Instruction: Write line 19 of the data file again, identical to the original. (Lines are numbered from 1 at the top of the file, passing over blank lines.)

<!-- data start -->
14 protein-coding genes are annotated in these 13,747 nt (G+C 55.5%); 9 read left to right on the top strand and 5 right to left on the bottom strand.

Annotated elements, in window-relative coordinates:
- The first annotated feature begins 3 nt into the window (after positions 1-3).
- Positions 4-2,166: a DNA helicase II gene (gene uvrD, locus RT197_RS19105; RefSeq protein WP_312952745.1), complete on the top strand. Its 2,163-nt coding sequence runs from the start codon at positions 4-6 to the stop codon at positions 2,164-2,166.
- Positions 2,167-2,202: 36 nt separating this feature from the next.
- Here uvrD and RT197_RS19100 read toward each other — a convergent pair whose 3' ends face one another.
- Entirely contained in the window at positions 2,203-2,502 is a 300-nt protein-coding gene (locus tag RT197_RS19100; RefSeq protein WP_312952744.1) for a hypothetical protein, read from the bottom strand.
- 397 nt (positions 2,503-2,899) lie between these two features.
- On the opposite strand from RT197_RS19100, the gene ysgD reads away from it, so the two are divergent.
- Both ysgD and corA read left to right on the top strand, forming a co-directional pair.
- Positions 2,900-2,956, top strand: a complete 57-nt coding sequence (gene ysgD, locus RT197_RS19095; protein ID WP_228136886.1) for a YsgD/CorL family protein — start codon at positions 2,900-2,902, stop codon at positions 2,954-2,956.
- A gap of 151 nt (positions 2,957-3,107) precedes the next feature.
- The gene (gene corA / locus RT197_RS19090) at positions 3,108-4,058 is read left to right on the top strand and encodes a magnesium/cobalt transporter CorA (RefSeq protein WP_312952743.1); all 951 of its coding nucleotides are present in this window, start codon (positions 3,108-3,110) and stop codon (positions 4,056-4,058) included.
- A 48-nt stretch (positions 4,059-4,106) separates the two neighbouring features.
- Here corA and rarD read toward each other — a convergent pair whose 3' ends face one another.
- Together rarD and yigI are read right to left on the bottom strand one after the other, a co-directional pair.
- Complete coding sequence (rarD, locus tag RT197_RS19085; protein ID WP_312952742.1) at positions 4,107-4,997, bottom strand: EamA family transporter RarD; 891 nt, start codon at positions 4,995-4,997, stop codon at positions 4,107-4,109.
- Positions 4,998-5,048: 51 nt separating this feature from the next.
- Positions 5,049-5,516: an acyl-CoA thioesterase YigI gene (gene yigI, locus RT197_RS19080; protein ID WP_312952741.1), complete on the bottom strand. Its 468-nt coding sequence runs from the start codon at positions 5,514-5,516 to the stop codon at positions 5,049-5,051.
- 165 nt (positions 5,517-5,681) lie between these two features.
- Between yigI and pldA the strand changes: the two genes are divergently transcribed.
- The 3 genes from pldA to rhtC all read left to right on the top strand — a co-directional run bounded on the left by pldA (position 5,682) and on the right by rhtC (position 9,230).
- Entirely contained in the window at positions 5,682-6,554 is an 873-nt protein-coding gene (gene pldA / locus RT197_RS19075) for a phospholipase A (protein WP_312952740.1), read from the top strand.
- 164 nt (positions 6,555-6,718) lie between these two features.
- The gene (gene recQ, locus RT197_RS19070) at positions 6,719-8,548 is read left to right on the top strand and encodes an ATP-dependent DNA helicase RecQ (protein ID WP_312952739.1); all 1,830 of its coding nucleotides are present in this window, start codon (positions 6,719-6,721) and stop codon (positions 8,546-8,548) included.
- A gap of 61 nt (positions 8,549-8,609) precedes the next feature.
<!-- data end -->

- Positions 5,049-5,516: an acyl-CoA thioesterase YigI gene (gene yigI, locus RT197_RS19080; protein ID WP_312952741.1), complete on the bottom strand. Its 468-nt coding sequence runs from the start codon at positions 5,514-5,516 to the stop codon at positions 5,049-5,051.